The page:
In October last year I discovered several Magento extension 0days. As it turns out, this was only the tip of the iceberg: today, insecure 3rd party extensions are used to hack into thousands of stores. A group of Magento professionals have identified 63 vulnerable extensions, and are now releasing the Magento Vulnerability Database to help merchants counter these attacks.
Brief history of Magento hacks
The best part of our work as Magento forensic investigators is having front-row visibility into the craft of Magecart hackers. Over the last 4 years we have documented more than 40.000 breached Magento stores. The real figure is likely much higher, as not all hacks are visible from the outside.
In 2015, attackers used the “Shoplift” vulnerability in the core Magento code base. But as Magento upgraded their security policies, attackers shifted to brute force attacks on weak admin passwords during 2016 and 2017. Eventually, all the weak passwords got exhausted. And then in late 2018, a new attack method surfaced: exploiting insecure third party extensions. This quickly got traction, we estimate that several thousand stores were hacked this way in the last 3 months (we observed about 50 per day).
How extension attacks are spreading
The method is straightforward: attacker uses an extension bug to hack into a Magento store. Once in, they download all of the other installed extensions. The attacker then searches the downloaded code for 0day security issues, such as POI, SQLi and XSS flaws. Once found, the attacker launches a global scan to find vulnerable victims. Rinse and repeat.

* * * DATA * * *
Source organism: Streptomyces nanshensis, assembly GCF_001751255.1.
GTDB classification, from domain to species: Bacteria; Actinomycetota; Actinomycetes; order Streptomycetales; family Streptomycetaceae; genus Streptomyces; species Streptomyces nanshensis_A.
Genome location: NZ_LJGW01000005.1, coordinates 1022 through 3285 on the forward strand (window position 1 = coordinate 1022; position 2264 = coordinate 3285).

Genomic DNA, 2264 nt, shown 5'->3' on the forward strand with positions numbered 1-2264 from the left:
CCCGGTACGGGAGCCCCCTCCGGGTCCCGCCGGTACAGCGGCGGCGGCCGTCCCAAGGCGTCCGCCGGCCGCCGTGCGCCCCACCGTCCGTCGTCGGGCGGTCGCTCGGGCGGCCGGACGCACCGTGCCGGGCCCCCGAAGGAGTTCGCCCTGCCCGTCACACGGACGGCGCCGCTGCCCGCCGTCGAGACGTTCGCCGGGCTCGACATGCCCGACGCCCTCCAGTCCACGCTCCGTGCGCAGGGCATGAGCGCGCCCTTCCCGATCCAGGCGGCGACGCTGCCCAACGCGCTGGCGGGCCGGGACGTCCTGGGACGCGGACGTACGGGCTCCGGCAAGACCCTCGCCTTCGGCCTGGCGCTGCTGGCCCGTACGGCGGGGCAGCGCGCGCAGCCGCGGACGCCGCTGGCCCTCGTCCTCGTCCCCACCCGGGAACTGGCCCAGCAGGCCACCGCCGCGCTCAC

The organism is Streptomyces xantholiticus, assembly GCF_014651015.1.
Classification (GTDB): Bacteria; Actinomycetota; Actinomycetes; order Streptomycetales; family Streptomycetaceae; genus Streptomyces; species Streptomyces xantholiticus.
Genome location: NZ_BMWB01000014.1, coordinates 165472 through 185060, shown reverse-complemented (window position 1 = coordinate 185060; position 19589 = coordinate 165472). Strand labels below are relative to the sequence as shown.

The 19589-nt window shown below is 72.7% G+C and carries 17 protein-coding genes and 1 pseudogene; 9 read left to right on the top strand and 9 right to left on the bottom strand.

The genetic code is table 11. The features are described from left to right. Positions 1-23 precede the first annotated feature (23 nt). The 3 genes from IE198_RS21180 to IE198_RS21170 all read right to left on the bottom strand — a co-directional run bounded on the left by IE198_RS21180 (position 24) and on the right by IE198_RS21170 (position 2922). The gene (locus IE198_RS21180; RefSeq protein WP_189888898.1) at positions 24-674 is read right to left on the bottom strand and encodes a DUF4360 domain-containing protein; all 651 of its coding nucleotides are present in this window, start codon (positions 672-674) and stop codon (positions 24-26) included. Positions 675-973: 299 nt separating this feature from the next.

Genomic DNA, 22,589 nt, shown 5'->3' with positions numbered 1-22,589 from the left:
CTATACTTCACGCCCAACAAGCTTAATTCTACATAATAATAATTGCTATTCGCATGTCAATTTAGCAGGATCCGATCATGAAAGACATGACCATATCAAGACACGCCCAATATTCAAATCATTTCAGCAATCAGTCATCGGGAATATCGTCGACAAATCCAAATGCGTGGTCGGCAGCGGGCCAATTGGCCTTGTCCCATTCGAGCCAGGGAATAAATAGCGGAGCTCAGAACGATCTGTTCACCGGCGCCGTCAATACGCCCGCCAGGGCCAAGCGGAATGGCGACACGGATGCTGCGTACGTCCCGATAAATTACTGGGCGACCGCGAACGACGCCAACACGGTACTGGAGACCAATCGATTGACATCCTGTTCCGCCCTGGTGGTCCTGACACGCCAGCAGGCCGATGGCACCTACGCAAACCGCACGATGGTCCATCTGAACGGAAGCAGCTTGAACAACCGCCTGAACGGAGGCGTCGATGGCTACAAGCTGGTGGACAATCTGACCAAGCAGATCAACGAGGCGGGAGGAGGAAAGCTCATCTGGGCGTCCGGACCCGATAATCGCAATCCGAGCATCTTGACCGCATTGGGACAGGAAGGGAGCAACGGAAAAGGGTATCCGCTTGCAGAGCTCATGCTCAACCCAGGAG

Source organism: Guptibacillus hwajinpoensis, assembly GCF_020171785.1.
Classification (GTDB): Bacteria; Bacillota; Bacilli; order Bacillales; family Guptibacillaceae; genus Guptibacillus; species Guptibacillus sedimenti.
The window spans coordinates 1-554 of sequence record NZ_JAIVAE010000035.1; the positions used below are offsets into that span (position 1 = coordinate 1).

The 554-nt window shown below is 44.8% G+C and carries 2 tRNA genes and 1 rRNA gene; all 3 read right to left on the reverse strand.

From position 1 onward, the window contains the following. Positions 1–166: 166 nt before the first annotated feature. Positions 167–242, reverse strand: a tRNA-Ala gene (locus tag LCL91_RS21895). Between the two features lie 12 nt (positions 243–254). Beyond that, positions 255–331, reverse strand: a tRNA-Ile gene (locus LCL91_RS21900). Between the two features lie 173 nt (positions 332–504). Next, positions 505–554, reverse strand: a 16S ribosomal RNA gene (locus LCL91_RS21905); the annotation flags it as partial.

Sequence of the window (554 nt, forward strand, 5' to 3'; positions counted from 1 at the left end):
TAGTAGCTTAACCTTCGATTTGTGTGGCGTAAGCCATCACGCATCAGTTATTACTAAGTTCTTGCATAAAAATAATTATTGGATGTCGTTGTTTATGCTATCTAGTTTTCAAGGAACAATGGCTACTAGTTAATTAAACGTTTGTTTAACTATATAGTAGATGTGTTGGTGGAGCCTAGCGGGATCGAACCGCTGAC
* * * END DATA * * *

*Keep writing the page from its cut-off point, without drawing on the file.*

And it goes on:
Good protection, yet still getting hacked
The base of the problem is a conservative attitude among extension vendors. Contrary to Magento & Adobe, vendors generally fear loss of reputation and do not communicate about vulnerabilities. Those that do, may downplay the severity or bury it deep in their site.
Effectively, merchants are unaware of vulnerabilities in their installed extension base, which is typically 20 to 100 modules. Even though a successful merchant may have implemented all of the best practices:
- Use a dedicated Magento hosting provider with managed server/OS security.
- Have on-site dedicated Magento staff, or retain a specialized agency to perform timely (security) maintenance.
- Implement technical measures such as a third party WAF and other recommendations from the Magento Best Practices guide.
But they may still be running code with known vulnerabilities. As a safety net, these merchants could keep all of their extensions upgraded all the time but that is economically not feasible. Many extension releases are backwards incompatible, which requires costly developer hours. There is no standardized way to get notified of critical releases. And most important: merchants value stability above all, which does not fit well with a continuous upgrade policy. The fewer changes, the better.
We observe a sense of desperation among professional merchants, because they did all they could, and still got hacked.
Merchants: fear no more
A group of Magento professionals is proud to release a central repository of insecure Magento modules. It currently lists 63 insecure extension versions (and counting). Merchants can quickly run it against their store setups, find where they are at risk and selectively upgrade their extension base as needed:
The Magento Vulnerability Database has been fully integrated with Sansec’s eComscan security solution. Download a copy here.
Vendors & the future
We suspect that vendors will gradually move towards more transparent communication about security issues. Eventually, transparency will be a strong selling point for merchants who have suffered a breach in the past.
Until then, merchants should arm themselves with this data.
It is not our intention to shame vendors. We understand their position and risk calculations. However, we strongly believe we have to strive for transparency if we are to have a chance against this tsunami of extension attacks.
A big thank you to these Magento professionals who have contributed security research and code.
- Ryan Hoerr (contributed the n98-magerun plugin)
- Peter O’Callaghan
- Max Chadwick
- Jeroen Vermeulen
- Roland Walraven
- Martin Pachol
- Steve Perry
New contributions are welcome. Suspicious activity on your site? Do reach out, Sansec experts are ready to help you investigate.